Why did you choose to walk where you did?
This walk was for my dad. He was a “10 Pound Pom” who emigrated to Australia in the 50s. He gave me my love of hiking. I believe you have to “walk a country to know a country” and I wanted to feel my family roots and feel connected to my heritage. I love visiting National Parks and this walk had three in a row! I like a physical challenge so I chose something that would make me sweat. I figured the Coast to Coast would tick all those boxes – and it did. I gave myself the walk as my 60th birthday present and was happy to fly to the UK by myself to prove I could meet the challenge. My dad certainly came with me… in spirit, anyway.
How did you prepare?
Preparation for mountains was a bit difficult where I live. I can walk forever on flat ground because there is a LOT of that in Perth and I have always enjoyed long walks. The most we have close by is a scarp, the Perth Hills, so I spent every weekend for 4-5 hours at a time hiking fast up and down stony, gravelly tracks just to make sure my leg muscles, reflexes and concentration were honed. Actually, I think it was an advantage to have practised on harsh stones because there are a lot of those on the Coast to Coast. Another advantage was being used to hiking in hot weather with hot feet. I think that saved me from getting blisters. I think some mental preparation is a good thing too. I have spent my life being stubborn. I don’t like to let things beat me!
Your favourite destination?
This was definitely St Sunday Crag! Everything about that day was perfect – the scenery, the weather, the vibe. It was a challenging, strenuous, heat-pounding walk but there was just something about standing on those rocks at the top that made me feel WOW! I love standing on top of any mountain, but that one was a real winner for me. That’s my mountain!
Best food and drink?
To be honest, everything was amazing and a real taste of so many things “English”. I did not expect little places to have such excellent meals. Truly. Part of my concept of “knowing a country” is also to try local foods and drink, so I did. A memorable one was bacon chop with black pudding and stilton cream sauce at the pub at Ennerdale Bridge. Absolutely delicious – and something I would NEVER have tried at home. Rachael’s fresh berries and rhubarb yoghurt at Gillercombe B&B in Rosthwaite – oh YUM! The beef and ale pie at The White Lion in Patterdale was outstanding. The Wainwright beer and rhubarb gin were winners everywhere. Oh, and the blueberry and cream ice-cream at the PO in Patterdale and the scones, jam and cream everywhere, but especially at the little café with the penny-farthing bikes in Gunnerside. Thumbs up, too, to the publican at The Station Tavern in Grosmont who made extra space for ten of us for dinner, served up a cracking meal at a cracking pace, and then gave four of us a lift home. Above and beyond the call!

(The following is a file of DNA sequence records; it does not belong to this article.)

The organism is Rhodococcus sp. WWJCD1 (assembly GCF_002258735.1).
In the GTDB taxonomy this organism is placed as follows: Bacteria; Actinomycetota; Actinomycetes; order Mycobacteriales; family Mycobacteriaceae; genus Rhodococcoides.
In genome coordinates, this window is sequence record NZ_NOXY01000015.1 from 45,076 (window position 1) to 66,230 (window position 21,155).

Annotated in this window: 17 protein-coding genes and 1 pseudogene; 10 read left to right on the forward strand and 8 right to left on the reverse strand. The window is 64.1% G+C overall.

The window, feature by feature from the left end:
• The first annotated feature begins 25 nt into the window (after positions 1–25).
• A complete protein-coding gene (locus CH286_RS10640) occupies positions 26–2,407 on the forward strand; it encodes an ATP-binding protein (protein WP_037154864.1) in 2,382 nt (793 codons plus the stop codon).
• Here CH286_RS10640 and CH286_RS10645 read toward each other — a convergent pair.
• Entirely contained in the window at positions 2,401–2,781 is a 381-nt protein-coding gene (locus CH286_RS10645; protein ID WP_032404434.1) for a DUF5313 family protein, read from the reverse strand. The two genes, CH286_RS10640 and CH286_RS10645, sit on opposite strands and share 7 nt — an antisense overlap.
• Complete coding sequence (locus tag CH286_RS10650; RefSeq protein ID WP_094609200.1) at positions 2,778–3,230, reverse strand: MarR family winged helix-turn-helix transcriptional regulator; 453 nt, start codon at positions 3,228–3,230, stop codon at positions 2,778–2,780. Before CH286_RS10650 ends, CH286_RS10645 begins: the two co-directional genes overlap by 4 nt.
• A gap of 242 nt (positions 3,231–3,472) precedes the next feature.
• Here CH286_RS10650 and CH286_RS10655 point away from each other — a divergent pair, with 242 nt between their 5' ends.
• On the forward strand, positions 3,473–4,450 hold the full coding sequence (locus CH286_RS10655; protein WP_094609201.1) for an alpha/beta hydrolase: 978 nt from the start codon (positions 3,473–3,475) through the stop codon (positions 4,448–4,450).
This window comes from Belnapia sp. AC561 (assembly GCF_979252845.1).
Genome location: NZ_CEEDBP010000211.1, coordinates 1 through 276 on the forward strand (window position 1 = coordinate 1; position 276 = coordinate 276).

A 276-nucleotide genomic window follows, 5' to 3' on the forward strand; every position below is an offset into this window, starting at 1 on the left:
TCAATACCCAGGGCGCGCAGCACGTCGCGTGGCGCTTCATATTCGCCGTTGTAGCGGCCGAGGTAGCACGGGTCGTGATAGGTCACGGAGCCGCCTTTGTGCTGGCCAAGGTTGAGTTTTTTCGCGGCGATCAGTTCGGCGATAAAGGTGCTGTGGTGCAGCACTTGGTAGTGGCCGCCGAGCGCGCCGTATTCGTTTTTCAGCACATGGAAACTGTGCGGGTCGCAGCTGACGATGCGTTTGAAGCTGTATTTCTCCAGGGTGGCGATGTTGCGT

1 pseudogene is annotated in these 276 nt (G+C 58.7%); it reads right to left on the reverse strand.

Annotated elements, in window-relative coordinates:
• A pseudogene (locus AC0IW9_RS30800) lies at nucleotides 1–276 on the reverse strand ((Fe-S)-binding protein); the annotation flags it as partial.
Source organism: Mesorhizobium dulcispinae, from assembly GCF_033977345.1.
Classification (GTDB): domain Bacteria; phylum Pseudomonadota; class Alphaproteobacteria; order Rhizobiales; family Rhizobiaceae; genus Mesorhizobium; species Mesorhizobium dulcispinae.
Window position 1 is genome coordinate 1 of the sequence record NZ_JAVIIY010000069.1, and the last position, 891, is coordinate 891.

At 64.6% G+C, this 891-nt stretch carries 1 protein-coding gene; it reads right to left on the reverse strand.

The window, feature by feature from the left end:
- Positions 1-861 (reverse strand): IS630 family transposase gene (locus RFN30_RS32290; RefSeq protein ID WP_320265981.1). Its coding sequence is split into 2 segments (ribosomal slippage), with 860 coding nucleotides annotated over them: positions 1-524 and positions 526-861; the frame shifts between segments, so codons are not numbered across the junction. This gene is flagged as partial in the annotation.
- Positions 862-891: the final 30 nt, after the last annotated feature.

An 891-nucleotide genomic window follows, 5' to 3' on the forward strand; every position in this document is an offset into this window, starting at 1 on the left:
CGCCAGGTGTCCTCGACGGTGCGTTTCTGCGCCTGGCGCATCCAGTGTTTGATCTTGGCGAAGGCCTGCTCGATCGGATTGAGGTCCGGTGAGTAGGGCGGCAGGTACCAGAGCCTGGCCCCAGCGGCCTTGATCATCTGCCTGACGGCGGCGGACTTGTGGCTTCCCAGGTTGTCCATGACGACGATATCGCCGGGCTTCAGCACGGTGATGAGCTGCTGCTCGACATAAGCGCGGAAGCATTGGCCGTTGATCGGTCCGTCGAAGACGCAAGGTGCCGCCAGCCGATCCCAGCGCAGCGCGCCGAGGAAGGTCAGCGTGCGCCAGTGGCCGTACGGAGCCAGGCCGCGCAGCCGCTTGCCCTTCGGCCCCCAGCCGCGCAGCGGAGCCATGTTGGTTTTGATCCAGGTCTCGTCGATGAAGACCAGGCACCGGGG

I probably shouldn’t admit to this. The thing that surprised me the most was that I managed to fully recover every morning and be ready to go again! I know that should be a given expectation when you sign up for a long hike. Seriously – by the end of every day the balls of my feet were so sore I thought I would never walk again, but every morning they were perfectly fine and raring to go again. So I think my nanna body pleasantly surprised me the most. As for the knees - so pleased I was a hockey player and swimmer and not a netballer or tennis player in my youth!
What aspect of the trip did you find most challenging?
I think the 2 very long days towards the end of the walk were pretty challenging, mentally and physically. Every single day had its little challenges, but that’s what I wanted. I didn’t want an easy wander. I wanted to have to work at it. Having the sole of my hiking boot detach unexpectedly at the top of Kidsty Pike in a sleet storm was a little north of “interesting”. However, my husband calls me “Mrs MacGyver” because I enjoy the satisfaction of creatively solving problems. John also had duct tape and clever ideas in his emergency box of tricks, so between us we worked it out and the group never skipped a beat. Gotta love a good challenge. Keeps you young on the inside. Like All Bran for the soul.
Do you have any other advice for travellers thinking about travelling on this trip?
My best tip sounds like the most obvious. Look after your feet! They need to be your friends. If they’re not used to walking for two weeks solid, then tape them up with Fixomull (or slap on the Compede) BEFORE you start. Any investment in being kind to your feet will pay off ten-fold. If you feel hot-spots developing then stop and patch them immediately. Don’t be shy! Poles were also really useful. There are plenty of places where the pressure they take off downhill hiking or help with stability on uneven ground is really useful. I also had magic butterscotch lollies. Pop one at the beginning of a hill and it’s amazing how a little sugar buzz powers you up a hill (unless you are one of the good souls who have sworn off the evil of sugar, of course). Take every kind of clothing in your day-pack as the weather can change in an instant. Oh - and take a spare pair of hiking boots. Your faves might give in well before you ever do!
>> Find out more about Sherpa Expeditions' Coast to Coast walking and cycling holidays.